Thursday, August 03, 2006

Technique: Ear Learning

The other day I got the Jig of Slurs stuck in my head and I wanted to try and work it out by ear. Now I find two general things challenging in the area of ear learning. One is learning the tune well enough that I don't get confused about it when I make mistakes trying to play it. The second is figuring out where to start.

The second problem generally involves a good bit of trial and error for me, but this time I realized the solution was easy. The Jig of Slurs is a pipe tune, so it has to be in A mixolydian, since that's the only key the GHBs can play! This is a pretty useful shortcut if, like me, you haven't yet learned how to reliably distinguish all of the modes by ear.

Learning tunes "by ear" is something of a euphamism for me since I tend to memorize the tune first and then try to play it later, instead of playing along with a recording. One thing which has been helpful for this process is to lilt the songs instead of humming (or playing) them when learning. There are several reasons I think this is helpful:

  • It divorces knowledge of the tune itself from the technical ability to play it, allowing me to focus on really learning the tune.
  • Lilting is less forgiving than humming in terms of making you get the tune right. When I hum I tend to slur notes a bit, and this makes it easy to gloss over notes that I don't have right in my memory. With lilting it's harder to get away with this.

I tried to find a link about lilting, but I can't find anything. Any suggestions? The best suggestion I have is to listen to a good recording. I'm enjoying Colm O'Donnell's excellent Farewell to Evening Dances, which features lilting, singing, whistle, and flute.


Stephen Seifert said...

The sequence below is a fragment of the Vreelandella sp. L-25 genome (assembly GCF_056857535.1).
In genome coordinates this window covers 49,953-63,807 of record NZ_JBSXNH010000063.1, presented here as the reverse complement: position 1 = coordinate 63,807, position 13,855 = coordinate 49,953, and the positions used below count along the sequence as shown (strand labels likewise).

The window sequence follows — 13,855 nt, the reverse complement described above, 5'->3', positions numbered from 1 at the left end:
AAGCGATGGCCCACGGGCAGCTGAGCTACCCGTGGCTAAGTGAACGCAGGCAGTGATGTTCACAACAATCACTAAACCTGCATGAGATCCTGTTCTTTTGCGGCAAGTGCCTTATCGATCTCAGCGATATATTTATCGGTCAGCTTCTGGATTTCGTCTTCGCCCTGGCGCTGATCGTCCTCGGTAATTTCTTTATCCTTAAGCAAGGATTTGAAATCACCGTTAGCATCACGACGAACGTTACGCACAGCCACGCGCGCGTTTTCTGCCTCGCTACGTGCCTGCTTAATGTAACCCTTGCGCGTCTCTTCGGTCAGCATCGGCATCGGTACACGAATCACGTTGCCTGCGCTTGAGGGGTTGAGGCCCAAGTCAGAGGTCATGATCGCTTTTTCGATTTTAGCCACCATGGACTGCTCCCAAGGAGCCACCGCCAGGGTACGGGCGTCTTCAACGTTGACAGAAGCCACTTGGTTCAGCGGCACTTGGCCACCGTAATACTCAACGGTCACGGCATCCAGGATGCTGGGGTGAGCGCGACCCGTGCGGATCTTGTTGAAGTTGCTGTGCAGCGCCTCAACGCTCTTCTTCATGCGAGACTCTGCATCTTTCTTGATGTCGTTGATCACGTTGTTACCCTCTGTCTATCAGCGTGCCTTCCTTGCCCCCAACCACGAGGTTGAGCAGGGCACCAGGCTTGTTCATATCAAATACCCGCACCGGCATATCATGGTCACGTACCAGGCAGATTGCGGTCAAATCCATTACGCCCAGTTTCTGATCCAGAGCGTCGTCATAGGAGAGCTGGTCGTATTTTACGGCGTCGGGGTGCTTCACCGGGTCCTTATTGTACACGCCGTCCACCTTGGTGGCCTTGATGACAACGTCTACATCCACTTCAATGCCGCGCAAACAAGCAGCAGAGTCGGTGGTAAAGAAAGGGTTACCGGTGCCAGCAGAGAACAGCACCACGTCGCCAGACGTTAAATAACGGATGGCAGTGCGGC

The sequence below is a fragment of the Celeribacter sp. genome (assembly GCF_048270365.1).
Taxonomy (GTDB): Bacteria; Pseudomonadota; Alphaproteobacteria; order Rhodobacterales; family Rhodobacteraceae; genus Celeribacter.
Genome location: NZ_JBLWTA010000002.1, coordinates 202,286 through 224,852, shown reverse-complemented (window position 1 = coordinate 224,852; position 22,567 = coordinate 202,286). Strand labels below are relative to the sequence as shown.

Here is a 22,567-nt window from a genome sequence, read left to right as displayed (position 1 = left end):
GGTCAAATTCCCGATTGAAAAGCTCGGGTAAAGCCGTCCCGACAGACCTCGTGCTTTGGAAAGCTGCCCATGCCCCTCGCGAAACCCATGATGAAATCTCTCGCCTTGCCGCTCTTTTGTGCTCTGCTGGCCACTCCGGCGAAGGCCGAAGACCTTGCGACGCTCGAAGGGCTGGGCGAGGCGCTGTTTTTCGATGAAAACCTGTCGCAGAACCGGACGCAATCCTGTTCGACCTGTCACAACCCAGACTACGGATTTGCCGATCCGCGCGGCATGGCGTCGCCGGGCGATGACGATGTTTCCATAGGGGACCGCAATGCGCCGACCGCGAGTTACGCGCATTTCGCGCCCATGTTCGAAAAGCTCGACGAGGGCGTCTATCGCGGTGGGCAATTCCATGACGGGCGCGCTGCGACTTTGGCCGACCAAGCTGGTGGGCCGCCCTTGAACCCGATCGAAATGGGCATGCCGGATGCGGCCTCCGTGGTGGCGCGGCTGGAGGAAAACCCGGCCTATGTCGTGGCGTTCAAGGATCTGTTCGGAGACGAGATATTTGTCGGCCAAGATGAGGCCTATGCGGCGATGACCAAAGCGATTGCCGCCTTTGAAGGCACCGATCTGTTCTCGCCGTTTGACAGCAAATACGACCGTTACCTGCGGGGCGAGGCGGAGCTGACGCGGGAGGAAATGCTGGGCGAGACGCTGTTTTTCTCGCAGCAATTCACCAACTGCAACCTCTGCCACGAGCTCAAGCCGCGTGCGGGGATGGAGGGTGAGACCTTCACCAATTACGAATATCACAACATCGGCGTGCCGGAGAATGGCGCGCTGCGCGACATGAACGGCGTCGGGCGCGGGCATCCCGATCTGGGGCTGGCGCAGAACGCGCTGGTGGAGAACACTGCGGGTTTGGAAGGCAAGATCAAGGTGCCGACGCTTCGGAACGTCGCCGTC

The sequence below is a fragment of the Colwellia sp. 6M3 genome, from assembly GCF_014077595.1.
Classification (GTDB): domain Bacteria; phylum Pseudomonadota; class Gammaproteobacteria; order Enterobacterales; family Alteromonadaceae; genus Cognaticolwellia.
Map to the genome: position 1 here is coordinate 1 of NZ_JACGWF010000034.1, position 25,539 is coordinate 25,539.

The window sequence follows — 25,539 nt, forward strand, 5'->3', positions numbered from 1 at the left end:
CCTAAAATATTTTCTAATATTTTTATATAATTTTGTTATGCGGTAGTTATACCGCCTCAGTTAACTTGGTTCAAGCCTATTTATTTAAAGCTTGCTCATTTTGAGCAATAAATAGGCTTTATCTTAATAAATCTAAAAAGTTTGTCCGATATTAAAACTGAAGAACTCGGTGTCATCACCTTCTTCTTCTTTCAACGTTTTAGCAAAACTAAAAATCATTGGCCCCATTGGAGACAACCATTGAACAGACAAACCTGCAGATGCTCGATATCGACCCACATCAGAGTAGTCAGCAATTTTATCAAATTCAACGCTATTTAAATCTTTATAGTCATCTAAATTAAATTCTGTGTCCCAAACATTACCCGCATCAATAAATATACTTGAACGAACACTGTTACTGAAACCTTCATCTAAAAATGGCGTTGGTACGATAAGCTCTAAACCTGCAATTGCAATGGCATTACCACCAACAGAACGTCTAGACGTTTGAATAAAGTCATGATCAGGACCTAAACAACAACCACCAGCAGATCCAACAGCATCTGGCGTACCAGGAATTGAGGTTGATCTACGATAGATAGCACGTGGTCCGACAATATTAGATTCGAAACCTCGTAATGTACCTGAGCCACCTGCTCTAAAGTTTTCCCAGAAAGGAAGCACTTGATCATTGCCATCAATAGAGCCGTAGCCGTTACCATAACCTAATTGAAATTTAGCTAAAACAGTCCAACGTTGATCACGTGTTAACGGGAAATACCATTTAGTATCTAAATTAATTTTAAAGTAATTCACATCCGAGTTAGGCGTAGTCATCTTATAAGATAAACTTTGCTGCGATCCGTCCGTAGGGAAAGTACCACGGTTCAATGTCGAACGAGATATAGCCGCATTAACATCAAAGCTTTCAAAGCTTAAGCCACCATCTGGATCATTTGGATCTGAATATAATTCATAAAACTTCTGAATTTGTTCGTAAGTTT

You have such a great BLOG! I too have been learning Irish whistle. I can relate to so many of your discoveries.

On to Ear Learning. I've spent some time using Transcribe! to slow down tunes so I can acknowledge the passing of each note. (

I've gone from hearing a big blur to hearing single notes and especially four-note phrases. I normally listen to broadcasts from Clare FM at about 75% of their original speed. Just in a few months time, I've developed pretty good comprehension even at full speed.

My first goal is to lilt the tune. I memorize it this way before I even get the whistle out. I sometimes go around lilting it for days. Here's what I've dug up on lilting.

Locate and purchase Cavan's Lilter - Seamus Fay - "A selection of 33 tracks of the best in Irish lilting by Seamus Fay. With a wealth of great tunes interspersed with songs, an interview and a spoken piece."

I heard this guy do an interview on Clare FM and he is the best I've heard. His stories of his mother and grandmother will blow you away. He says his grandmother could lilt all night for dancers without repeating a tune. (People that make fun of this stuff should not be trusted when it comes to Irish Traditional Music.)

The next thing you should explore is a site with MP3s of 11 different lilters over the last 100 years. The site calls it Celtic mouth music. ( Download these before the site disappears.

To wrap up, I firmly believe that if I can lilt the tune from memory, the whistling will be no problem. Thanks for all your work. This blog is a treasure!

Stephen Seifert

Craig said...

Thanks for your compliments and especially for the link and CD reference!